We’re halfway through 2023 and Consequence is looking back at the best pop culture has had to offer so far this year. Check out our list of the 30 best songs of 2023 below, and also take a look at our ranking of the best albums and best films of the year to date.
About 120,000 tracks are uploaded to streaming services every day; the number of choices is beyond overwhelming, effectively infinite. While some people might only tune in to a couple of playlists or radio stations, and a few big name artists seem to push their way into every earbud, beyond that lies an ocean of possibilities, and no two listeners can ever travel exactly the same musical waters.
Even as a staff, Consequence could hardly agree on a coherent list. We had so many more favorites we would have liked to include, tracks we geeked out about in Slack channels and passed around email chains. Our shortlist could have filled a full Zine without ads, and the 30 songs we wrote about could have very easily been 300.
More great songs will be released soon enough, and that makes it even more important to stop and celebrate the recent past. The music industry is moving faster than ever before, but here are 30 songs that made time stand still for at least a couple of minutes.
— Wren Graves
30. JPEGMAFIA, Danny Brown — “Garbage Pale Kids”
After teasing a full-length collaboration for quite some time, JPEGMAFIA and Danny Brown finally joined forces on SCARING THE HOES. While each track fosters its own brand of off-kilter absurdity, perhaps no cut showcases the duo’s perfect collision of creative chaos better than “Garbage Pale Kids.” Over a shuffling, hard-as-hell beat that’s centered around an eerie sample of what sounds like children chanting, Peggy and Brown compete to see who can make such an incoherent sonic world a more fitting home. In the end, really, the winner of such a battle is any fan spinning the record. — Jonah Krueger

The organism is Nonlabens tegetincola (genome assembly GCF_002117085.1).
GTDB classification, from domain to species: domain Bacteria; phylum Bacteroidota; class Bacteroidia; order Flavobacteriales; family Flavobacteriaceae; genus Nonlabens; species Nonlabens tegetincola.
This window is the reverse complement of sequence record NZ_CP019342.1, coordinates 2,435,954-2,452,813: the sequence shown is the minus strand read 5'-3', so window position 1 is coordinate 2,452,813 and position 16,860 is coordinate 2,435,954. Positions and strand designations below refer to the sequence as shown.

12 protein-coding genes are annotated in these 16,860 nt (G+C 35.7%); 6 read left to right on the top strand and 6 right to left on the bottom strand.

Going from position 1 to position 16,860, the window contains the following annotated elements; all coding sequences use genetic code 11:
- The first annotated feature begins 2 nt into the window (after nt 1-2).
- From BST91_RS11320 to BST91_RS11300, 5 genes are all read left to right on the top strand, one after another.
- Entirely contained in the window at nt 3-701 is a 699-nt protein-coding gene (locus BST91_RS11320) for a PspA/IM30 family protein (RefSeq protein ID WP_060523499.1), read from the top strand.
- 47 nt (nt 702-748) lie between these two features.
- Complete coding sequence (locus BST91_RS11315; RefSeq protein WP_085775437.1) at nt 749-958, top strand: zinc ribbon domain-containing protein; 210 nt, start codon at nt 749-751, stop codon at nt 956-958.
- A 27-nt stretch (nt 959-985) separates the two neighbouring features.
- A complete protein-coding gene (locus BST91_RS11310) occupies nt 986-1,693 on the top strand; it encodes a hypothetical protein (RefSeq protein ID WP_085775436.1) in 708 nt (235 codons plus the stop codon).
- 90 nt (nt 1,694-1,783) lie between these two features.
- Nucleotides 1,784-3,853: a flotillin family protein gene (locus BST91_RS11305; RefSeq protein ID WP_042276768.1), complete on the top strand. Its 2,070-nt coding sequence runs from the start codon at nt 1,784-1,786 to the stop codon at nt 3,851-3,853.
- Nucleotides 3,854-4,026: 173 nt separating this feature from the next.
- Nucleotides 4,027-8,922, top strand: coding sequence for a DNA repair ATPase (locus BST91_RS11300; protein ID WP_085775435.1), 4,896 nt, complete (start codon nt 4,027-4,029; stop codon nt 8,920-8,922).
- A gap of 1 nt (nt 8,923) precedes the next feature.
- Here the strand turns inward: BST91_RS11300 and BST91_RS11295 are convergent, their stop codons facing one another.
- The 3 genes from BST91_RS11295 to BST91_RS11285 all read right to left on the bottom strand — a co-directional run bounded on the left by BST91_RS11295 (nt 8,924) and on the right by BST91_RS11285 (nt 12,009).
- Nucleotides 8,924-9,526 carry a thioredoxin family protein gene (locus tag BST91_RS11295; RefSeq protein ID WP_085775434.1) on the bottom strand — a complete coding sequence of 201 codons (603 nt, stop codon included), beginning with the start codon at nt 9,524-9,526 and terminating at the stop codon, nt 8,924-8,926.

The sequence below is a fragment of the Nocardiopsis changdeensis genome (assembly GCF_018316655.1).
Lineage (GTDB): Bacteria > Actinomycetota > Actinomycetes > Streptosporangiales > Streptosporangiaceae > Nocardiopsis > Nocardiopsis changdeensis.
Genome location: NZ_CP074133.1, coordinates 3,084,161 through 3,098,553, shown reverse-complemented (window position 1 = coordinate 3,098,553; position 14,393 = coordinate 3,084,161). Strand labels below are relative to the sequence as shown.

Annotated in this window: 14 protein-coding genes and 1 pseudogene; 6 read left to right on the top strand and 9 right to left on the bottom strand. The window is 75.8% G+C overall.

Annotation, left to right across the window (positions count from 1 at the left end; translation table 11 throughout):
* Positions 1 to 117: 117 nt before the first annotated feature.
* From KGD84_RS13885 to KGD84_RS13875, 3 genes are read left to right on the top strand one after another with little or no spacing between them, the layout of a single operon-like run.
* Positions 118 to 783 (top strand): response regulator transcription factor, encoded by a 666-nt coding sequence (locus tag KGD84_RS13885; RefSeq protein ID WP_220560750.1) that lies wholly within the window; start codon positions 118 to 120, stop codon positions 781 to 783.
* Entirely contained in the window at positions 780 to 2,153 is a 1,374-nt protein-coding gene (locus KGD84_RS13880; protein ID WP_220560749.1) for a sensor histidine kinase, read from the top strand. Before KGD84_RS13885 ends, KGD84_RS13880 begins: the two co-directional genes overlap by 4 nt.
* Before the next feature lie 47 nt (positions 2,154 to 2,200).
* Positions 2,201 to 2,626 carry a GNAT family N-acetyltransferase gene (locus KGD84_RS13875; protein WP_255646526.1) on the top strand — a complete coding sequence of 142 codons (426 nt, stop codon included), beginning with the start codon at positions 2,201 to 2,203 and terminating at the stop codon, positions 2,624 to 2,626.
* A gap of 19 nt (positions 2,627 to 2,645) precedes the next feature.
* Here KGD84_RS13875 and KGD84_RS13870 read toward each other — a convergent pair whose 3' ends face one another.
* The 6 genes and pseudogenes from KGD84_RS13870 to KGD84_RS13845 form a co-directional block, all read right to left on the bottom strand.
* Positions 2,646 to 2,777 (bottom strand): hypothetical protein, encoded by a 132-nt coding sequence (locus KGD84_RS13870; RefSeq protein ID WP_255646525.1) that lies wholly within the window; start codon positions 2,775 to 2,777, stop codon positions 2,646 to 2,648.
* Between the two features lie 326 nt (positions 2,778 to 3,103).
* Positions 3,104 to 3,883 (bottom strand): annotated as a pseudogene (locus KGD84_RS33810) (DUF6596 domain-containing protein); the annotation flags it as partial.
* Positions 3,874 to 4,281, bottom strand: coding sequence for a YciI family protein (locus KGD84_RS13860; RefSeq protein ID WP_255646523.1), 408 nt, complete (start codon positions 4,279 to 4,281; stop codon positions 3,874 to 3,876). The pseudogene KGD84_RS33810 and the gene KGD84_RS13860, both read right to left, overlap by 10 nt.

29. 100 Gecs — “Dumbest Girl Alive”
100 gecs waste no time in telling you exactly what they’re about. “If you think I’m stupid now/ You should see me when I’m high/ And I’m smarter than I look/ I’m the dumbest girl alive” sings Laura Les after a Josh Freese-aided thrash metal intro. “Dumbest Girl Alive” may be deeply silly, but don’t let the fried sonics and ironic lyrics fool you. Every destructive and delicious impulse is baked into “Dumbest Girl Alive,” allowing their reinterpretation of MySpace-era post-hardcore to blend with their hyper-online irreverence. Lines like “Put emojis on my grave/ I’m the dumbest girl alive,” only prove their uncanny brilliance. — Paolo Ragusa